“Maya Angelou: And Still I Rise”: Chronicles an Extraordinary Life
HAVANA TIMES – In a Black History Month special, we remember the life and legacy of the legendary poet, playwright and civil rights activist Maya Angelou (1928-2014). For the first time, a documentary has chronicled her remarkable life. She was raped as a child and refused to speak for five years. She went on to become an accomplished singer and actress, then worked with Martin Luther King Jr. and Malcolm X. After King’s assassination, with encouragement by the author James Baldwin, Angelou penned “I Know Why the Caged Bird Sings,” her first of seven autobiographies.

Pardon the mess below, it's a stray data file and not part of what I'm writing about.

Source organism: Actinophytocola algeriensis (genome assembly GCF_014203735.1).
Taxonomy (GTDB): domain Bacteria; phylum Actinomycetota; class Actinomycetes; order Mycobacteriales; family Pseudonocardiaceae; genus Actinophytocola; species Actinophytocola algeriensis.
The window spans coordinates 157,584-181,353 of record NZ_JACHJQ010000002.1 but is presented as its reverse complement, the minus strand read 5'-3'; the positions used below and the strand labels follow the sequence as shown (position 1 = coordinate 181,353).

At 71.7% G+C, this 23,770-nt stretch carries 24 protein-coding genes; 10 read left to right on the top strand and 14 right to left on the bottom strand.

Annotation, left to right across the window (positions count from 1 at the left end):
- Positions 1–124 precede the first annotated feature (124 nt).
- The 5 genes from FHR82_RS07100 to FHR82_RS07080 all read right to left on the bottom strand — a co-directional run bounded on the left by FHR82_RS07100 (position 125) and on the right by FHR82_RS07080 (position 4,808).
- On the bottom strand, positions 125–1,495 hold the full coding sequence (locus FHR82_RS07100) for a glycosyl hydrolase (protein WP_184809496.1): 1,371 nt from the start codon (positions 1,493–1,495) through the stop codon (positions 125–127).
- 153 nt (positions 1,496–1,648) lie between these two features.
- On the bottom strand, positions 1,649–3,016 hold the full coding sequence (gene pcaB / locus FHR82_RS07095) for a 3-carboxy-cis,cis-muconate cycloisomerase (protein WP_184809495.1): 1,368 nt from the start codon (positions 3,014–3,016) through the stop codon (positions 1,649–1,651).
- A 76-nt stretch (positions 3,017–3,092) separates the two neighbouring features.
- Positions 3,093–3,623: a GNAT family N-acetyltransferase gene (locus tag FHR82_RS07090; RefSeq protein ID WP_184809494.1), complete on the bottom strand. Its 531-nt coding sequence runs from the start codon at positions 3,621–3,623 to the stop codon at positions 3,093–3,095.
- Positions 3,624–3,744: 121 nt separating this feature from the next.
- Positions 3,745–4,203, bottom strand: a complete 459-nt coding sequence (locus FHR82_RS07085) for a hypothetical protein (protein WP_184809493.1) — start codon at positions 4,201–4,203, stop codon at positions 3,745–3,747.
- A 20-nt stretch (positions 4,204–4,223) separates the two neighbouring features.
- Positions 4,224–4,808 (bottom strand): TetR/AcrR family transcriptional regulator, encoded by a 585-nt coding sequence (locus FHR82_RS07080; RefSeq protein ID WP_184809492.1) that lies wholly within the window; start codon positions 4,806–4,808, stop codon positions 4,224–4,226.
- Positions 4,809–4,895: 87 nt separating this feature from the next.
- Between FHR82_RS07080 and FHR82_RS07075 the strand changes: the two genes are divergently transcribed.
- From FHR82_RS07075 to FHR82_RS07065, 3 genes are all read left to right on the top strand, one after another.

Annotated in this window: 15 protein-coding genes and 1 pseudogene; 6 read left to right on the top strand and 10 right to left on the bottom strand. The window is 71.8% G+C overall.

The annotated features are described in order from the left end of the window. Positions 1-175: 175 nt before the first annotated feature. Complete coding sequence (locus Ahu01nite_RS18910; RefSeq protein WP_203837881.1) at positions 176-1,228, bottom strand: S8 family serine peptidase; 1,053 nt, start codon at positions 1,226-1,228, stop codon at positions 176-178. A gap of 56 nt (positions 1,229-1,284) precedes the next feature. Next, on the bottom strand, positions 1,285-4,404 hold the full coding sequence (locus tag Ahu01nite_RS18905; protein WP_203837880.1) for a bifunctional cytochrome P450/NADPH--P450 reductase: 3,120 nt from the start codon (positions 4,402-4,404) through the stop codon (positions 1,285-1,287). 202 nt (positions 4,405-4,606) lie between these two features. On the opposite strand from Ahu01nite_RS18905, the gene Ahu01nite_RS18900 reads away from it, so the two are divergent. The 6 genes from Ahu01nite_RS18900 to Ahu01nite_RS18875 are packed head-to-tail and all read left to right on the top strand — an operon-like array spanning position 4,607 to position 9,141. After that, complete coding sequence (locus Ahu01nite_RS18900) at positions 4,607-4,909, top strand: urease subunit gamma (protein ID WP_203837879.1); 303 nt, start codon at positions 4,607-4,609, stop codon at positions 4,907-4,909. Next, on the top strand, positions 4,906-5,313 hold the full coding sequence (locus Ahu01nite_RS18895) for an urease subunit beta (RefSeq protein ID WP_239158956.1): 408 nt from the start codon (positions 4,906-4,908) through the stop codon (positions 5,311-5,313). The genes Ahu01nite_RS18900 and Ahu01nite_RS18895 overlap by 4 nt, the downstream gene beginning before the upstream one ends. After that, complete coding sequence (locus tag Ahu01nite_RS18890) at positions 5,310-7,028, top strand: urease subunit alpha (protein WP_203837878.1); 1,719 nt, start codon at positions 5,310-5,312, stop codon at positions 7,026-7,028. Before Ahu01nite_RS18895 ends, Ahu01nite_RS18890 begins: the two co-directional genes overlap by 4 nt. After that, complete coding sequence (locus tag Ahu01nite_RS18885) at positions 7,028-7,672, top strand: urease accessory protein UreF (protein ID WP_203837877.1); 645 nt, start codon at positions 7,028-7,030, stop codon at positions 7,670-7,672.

In 1993 she recited her poem “On the Pulse of Morning” at Bill Clinton’s first inauguration. She was the first poet to make an inaugural recitation since Robert Frost at John F. Kennedy’s inauguration in 1961.
We air highlights of Angelou’s work and speak to the co-producers and directors of the film, “Maya Angelou: And Still I Rise,” Rita Coburn Whack and Bob Hercules, as well as Angelou’s grandson, Colin Johnson.